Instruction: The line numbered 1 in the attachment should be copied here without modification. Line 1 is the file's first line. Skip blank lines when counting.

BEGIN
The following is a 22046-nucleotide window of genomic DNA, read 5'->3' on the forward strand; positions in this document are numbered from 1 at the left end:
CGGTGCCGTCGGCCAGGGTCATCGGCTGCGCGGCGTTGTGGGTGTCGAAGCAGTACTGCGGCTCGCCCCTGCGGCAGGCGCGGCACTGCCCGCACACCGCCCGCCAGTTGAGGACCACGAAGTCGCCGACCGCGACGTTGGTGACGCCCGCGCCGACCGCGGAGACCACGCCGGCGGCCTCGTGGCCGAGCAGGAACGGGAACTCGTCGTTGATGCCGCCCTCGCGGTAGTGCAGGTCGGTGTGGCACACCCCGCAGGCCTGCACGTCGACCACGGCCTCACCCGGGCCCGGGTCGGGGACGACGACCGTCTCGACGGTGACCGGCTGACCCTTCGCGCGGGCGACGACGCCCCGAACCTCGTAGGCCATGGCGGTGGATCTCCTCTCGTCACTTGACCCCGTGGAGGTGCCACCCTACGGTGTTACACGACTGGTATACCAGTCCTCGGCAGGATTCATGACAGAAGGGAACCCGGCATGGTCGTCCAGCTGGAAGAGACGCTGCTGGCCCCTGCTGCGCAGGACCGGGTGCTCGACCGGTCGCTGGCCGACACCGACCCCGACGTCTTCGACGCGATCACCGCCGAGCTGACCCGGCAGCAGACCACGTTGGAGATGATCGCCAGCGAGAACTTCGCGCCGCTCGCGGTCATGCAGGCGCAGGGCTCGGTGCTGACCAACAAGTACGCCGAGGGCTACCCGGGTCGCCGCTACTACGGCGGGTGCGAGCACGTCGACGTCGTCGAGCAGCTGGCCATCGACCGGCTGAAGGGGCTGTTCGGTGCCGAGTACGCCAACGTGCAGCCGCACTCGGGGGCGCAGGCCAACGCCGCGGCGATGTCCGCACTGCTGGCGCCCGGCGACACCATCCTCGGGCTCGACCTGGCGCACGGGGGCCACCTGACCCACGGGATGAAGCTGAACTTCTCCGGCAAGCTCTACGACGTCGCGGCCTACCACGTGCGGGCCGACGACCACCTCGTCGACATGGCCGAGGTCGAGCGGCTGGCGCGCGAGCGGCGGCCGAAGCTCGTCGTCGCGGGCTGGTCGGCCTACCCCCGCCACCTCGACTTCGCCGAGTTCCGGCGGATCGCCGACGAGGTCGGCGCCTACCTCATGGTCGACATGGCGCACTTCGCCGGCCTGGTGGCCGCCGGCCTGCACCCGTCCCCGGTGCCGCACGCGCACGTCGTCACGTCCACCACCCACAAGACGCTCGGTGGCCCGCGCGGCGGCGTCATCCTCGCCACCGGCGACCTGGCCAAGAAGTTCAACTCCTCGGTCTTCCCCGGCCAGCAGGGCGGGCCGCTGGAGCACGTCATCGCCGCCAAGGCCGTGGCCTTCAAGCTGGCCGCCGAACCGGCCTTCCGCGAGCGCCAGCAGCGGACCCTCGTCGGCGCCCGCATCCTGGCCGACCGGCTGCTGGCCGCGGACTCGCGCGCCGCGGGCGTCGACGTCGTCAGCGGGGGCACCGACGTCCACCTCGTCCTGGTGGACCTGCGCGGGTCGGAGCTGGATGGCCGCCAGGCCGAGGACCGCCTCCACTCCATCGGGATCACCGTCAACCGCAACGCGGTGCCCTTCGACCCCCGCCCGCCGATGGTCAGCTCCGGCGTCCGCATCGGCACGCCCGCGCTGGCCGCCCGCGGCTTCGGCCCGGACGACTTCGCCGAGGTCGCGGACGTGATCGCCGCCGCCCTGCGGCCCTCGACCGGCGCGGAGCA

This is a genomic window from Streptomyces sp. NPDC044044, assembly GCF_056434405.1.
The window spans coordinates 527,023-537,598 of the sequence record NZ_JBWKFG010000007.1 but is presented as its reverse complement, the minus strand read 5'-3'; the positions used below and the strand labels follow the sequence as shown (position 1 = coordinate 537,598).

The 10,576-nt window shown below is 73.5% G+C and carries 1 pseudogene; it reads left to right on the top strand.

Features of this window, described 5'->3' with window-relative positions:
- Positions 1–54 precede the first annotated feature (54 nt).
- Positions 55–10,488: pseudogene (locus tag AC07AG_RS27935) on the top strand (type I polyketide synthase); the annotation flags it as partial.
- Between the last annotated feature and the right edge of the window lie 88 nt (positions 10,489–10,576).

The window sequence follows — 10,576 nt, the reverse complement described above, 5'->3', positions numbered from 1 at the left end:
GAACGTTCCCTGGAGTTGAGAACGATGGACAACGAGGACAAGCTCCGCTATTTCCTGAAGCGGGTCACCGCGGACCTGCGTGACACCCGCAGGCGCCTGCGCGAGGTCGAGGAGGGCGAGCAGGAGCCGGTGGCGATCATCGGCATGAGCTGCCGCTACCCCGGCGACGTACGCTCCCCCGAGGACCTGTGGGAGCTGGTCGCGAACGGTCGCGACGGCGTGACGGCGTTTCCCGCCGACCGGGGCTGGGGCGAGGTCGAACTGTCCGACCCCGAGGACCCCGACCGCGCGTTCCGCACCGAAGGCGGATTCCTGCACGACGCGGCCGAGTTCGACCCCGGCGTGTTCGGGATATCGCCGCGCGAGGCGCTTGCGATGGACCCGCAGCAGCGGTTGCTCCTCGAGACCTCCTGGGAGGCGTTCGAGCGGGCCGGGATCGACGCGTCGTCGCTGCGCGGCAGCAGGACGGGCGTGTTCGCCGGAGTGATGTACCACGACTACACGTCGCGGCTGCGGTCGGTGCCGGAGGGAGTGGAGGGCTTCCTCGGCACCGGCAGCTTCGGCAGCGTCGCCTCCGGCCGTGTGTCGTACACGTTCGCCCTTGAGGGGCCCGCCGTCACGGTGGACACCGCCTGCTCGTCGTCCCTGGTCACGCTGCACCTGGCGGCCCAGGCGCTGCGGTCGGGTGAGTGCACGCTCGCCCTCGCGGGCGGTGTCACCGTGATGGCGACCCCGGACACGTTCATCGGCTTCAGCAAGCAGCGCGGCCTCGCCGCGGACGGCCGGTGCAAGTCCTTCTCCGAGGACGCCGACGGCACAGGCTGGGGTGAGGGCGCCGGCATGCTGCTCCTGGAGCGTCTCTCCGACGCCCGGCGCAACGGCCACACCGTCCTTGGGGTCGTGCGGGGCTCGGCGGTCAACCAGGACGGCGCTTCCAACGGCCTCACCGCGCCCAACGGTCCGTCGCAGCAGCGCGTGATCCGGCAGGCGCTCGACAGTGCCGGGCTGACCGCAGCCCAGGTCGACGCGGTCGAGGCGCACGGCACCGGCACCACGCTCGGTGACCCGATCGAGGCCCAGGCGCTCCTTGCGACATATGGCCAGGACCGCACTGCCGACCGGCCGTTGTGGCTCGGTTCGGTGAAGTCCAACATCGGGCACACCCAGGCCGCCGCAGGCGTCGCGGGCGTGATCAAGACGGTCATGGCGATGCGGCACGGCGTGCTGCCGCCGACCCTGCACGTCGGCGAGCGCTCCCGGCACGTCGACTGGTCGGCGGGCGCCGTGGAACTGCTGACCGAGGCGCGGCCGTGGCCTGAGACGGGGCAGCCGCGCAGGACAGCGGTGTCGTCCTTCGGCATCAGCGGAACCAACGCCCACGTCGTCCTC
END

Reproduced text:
The following is a 22046-nucleotide window of genomic DNA, read 5'->3' on the forward strand; positions in this document are numbered from 1 at the left end: